The Elkin commissioners Monday night placed a moratorium on any new memorials at the park until the parks and rec advisory committee can develop and present an ordinance to define what can and cannot be placed there. This comes on the heels of comments by 11 members of the public during the board meeting on the issue of a memorial bench which was removed from Elkin Municipal Park last week.
Town officials said Ben Crosswhite, a member of the Elkin High School Class of 2006, didn’t have proper approval to place the bench in the park, but the family and others supporting them said the town removed it because its design prominently features a Bible verse.
“The bench in question represents Elkin,” said William Twedell during public comments. “It is an expression of compassion, a love for a neighbor and sympathy for friends. It is the expression of people who love one another.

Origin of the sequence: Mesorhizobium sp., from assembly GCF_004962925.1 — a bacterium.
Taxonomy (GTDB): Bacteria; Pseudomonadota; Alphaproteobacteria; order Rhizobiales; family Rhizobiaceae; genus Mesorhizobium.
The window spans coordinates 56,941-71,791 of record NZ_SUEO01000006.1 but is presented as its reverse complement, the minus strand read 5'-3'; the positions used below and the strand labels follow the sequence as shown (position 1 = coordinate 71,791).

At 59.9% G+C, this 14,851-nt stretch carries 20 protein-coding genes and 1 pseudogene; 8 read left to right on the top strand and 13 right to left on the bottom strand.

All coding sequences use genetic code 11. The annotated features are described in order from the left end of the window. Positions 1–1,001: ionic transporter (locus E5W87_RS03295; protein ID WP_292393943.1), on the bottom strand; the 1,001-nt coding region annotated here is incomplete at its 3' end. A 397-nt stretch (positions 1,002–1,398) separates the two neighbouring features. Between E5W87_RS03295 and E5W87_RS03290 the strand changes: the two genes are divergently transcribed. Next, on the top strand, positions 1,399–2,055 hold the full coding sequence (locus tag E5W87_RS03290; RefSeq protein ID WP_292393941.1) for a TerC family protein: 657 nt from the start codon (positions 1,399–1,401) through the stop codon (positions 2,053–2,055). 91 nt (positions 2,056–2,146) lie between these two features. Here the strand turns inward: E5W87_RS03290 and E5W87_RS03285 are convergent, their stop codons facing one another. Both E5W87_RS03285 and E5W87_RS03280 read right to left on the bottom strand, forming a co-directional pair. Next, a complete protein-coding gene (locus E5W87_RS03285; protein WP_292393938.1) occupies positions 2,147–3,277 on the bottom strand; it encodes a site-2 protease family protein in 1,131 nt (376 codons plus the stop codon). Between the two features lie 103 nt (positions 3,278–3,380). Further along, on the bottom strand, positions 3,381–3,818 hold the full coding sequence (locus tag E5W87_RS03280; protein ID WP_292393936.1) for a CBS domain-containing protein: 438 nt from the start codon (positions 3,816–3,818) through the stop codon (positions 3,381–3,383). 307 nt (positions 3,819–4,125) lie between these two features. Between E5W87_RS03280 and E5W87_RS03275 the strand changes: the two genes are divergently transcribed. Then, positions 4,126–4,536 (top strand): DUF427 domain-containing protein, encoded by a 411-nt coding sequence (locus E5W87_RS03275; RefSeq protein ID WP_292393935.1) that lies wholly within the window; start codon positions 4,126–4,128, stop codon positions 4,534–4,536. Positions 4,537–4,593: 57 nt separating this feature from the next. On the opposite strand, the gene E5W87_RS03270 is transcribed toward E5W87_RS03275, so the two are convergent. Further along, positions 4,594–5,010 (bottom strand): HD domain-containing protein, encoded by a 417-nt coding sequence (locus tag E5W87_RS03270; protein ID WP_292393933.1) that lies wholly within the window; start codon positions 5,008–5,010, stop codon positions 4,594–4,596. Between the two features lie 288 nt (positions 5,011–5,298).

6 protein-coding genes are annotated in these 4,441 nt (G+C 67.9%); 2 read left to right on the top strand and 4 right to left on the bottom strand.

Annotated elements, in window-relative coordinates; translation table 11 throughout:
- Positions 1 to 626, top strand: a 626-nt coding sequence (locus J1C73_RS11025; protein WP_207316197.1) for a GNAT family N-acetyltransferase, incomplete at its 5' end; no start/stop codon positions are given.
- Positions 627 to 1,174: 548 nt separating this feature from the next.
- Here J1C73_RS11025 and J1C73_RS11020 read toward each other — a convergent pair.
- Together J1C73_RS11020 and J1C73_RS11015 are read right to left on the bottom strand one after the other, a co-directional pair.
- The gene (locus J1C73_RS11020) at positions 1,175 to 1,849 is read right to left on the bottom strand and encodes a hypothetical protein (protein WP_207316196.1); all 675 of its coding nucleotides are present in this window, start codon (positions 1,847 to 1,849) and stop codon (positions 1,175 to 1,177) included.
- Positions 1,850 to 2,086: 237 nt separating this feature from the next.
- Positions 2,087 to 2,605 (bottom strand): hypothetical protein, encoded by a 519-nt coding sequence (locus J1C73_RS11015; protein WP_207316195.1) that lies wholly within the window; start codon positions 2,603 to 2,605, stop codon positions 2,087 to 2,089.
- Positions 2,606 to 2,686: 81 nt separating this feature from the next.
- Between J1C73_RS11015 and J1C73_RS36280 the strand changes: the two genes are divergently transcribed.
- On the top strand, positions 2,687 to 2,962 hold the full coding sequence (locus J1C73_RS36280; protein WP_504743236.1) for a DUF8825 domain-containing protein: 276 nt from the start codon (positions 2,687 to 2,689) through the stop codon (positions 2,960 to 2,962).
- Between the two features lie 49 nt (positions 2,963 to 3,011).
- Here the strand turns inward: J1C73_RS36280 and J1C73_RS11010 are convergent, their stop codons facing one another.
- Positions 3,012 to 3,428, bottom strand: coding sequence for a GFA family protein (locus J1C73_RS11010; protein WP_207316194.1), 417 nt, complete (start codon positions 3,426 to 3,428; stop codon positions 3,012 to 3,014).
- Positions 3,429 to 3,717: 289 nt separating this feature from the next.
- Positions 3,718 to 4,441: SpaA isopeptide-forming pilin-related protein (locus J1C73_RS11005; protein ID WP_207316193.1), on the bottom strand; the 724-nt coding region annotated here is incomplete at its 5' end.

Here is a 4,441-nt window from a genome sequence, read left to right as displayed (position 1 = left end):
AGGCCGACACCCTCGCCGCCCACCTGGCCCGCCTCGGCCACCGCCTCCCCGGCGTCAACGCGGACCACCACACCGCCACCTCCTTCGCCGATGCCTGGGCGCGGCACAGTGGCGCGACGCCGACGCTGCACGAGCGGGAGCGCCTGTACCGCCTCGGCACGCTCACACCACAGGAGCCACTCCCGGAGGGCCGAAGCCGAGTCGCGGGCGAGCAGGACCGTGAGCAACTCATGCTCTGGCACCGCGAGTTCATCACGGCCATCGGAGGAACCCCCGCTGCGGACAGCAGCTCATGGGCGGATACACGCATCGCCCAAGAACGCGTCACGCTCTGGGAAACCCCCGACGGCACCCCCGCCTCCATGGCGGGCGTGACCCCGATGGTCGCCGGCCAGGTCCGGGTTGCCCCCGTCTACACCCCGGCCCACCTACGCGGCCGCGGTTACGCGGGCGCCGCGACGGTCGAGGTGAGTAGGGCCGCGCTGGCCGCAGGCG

“These people have elected you to represent them,” he told the board. “I do not think it’s wrong for people expressing their compassion about each other.”
John Wiles also addressed the board, expressing his sympathy for the family of Mason Roten, who died in a vehicle accident three months ago. “They should be given some latitude,” he said.
But he said he knows the staff of the town and he takes their word about the happenings leading up to the removal of the bench Dec. 6. “I think it is a big misunderstanding taken out of proportion,” he said. “Town officials know it would be a precedent set and open Pandora’s box” to allow the bench.
Wiles said the town employees have been the “subject of slander, libel.”